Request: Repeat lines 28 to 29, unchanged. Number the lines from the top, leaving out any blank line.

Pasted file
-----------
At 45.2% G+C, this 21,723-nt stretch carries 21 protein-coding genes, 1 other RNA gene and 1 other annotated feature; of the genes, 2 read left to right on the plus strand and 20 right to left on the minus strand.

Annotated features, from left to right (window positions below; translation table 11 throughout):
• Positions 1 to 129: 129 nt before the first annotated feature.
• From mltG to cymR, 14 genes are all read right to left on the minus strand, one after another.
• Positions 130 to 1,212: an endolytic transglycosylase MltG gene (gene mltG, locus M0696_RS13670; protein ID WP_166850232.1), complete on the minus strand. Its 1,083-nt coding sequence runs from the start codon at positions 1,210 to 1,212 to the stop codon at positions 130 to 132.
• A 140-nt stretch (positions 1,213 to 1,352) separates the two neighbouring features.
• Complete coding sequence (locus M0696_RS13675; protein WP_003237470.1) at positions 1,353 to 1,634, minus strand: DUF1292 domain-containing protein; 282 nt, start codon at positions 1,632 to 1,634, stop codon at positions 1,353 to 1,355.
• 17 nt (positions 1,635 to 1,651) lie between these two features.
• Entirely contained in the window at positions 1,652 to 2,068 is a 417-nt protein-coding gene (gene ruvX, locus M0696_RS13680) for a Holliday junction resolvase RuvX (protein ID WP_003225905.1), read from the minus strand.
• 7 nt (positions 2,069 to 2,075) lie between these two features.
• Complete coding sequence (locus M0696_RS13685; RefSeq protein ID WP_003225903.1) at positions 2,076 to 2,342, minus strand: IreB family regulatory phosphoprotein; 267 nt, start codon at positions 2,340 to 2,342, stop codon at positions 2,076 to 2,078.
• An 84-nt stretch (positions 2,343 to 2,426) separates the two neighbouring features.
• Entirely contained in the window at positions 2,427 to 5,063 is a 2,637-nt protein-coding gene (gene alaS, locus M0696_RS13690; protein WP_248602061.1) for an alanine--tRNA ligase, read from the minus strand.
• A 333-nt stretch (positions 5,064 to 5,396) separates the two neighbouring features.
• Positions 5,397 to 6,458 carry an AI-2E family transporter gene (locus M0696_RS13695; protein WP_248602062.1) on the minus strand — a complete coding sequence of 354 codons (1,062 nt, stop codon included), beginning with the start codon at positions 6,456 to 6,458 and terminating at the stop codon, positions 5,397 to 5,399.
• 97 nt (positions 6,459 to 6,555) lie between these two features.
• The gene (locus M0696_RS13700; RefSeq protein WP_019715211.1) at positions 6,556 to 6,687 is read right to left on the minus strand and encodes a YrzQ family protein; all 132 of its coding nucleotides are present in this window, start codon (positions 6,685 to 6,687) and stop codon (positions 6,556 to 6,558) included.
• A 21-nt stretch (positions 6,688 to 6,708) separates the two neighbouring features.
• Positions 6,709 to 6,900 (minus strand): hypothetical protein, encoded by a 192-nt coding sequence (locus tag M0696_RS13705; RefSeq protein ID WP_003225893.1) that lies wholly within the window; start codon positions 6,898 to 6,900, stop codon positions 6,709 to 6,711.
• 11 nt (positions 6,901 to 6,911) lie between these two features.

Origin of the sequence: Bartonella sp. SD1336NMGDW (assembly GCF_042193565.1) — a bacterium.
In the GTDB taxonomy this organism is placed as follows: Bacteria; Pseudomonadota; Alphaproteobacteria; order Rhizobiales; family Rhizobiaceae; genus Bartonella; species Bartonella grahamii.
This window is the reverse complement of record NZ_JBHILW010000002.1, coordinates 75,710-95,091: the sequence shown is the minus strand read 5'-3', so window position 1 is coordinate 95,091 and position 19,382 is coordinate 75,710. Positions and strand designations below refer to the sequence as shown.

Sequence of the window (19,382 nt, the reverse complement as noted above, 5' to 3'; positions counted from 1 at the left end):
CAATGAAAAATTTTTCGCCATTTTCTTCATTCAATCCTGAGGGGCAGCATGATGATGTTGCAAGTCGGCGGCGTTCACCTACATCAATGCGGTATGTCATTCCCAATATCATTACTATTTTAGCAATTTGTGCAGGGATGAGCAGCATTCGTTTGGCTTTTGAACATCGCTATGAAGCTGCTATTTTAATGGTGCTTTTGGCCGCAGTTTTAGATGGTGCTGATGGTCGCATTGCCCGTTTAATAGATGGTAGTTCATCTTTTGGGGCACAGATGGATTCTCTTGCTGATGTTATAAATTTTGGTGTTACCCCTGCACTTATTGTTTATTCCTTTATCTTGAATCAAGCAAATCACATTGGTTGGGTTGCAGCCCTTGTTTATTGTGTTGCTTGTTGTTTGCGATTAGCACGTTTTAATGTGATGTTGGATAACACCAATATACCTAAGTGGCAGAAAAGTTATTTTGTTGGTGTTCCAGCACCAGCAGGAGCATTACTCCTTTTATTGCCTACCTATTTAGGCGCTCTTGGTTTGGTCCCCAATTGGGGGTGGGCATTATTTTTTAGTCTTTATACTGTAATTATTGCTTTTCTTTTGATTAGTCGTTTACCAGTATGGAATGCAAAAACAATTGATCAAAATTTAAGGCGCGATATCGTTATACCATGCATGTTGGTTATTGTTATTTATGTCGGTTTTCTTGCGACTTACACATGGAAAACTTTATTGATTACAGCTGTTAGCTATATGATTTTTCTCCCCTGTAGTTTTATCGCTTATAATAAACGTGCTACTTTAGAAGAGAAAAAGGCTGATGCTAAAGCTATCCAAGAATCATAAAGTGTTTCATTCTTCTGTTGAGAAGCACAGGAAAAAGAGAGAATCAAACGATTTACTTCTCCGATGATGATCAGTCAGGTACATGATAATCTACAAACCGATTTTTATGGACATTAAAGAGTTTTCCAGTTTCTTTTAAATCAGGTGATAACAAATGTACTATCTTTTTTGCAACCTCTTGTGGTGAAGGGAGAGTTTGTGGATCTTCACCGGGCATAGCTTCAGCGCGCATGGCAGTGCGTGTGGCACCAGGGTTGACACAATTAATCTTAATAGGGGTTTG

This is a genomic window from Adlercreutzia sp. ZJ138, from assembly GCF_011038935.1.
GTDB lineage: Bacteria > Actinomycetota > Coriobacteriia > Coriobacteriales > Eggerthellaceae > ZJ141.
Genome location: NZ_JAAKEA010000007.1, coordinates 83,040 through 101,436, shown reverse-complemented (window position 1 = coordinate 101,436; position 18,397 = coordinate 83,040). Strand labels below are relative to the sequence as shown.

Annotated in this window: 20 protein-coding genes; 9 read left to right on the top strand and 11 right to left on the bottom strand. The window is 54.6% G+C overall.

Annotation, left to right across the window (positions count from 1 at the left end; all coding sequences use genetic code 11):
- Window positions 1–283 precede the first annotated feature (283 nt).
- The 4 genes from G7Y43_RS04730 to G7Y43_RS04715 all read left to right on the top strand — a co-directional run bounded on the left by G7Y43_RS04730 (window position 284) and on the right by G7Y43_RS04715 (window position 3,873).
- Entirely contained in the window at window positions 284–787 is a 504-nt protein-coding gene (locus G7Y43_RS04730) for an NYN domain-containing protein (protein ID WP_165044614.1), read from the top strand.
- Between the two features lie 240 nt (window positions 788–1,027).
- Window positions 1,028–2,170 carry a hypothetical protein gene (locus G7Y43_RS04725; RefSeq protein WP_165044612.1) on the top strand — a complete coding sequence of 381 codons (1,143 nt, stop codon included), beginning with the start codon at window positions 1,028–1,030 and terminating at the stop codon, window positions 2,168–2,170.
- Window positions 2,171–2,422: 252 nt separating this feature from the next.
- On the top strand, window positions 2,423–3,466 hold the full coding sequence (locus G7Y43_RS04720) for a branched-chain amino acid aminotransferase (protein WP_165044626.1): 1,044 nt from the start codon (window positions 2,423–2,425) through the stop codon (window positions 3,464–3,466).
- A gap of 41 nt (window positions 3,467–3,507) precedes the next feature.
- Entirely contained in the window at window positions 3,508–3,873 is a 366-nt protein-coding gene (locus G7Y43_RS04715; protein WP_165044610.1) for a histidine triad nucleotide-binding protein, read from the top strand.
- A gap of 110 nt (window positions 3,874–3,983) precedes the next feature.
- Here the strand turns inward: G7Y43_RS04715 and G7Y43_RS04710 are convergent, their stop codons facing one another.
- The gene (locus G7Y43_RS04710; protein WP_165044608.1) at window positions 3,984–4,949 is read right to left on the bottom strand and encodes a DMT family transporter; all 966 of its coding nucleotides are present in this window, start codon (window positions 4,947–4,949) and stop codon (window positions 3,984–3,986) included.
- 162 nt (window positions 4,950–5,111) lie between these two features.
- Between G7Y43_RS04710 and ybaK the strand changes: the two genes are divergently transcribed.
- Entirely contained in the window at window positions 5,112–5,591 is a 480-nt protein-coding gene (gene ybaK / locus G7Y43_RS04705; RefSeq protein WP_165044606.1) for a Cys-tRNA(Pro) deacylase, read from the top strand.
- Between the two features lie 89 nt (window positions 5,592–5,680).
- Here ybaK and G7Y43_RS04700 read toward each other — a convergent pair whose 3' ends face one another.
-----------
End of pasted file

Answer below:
Genome location: NZ_JAAKEA010000007.1, coordinates 83,040 through 101,436, shown reverse-complemented (window position 1 = coordinate 101,436; position 18,397 = coordinate 83,040). Strand labels below are relative to the sequence as shown.

Annotated in this window: 20 protein-coding genes; 9 read left to right on the top strand and 11 right to left on the bottom strand. The window is 54.6% G+C overall.